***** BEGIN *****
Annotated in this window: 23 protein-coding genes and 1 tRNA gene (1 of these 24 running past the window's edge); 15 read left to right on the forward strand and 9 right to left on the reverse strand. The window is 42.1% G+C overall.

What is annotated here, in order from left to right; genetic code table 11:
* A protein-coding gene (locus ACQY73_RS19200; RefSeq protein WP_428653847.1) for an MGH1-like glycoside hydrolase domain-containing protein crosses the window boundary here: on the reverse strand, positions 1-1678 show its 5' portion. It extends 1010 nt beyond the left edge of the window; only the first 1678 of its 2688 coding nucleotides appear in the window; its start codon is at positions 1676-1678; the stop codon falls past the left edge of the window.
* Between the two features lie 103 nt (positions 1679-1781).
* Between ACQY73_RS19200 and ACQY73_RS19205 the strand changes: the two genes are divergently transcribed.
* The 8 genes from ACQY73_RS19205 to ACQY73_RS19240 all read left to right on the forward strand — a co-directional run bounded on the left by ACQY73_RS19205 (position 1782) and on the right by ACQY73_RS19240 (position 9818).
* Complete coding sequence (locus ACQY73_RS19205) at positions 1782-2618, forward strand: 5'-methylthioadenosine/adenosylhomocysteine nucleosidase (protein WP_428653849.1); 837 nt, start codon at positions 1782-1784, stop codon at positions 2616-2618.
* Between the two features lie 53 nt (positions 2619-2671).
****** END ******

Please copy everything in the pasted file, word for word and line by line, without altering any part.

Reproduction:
Annotated in this window: 23 protein-coding genes and 1 tRNA gene (1 of these 24 running past the window's edge); 15 read left to right on the forward strand and 9 right to left on the reverse strand. The window is 42.1% G+C overall.

What is annotated here, in order from left to right; genetic code table 11:
* A protein-coding gene (locus ACQY73_RS19200; RefSeq protein WP_428653847.1) for an MGH1-like glycoside hydrolase domain-containing protein crosses the window boundary here: on the reverse strand, positions 1-1678 show its 5' portion. It extends 1010 nt beyond the left edge of the window; only the first 1678 of its 2688 coding nucleotides appear in the window; its start codon is at positions 1676-1678; the stop codon falls past the left edge of the window.
* Between the two features lie 103 nt (positions 1679-1781).
* Between ACQY73_RS19200 and ACQY73_RS19205 the strand changes: the two genes are divergently transcribed.
* The 8 genes from ACQY73_RS19205 to ACQY73_RS19240 all read left to right on the forward strand — a co-directional run bounded on the left by ACQY73_RS19205 (position 1782) and on the right by ACQY73_RS19240 (position 9818).
* Complete coding sequence (locus ACQY73_RS19205) at positions 1782-2618, forward strand: 5'-methylthioadenosine/adenosylhomocysteine nucleosidase (protein WP_428653849.1); 837 nt, start codon at positions 1782-1784, stop codon at positions 2616-2618.
* Between the two features lie 53 nt (positions 2619-2671).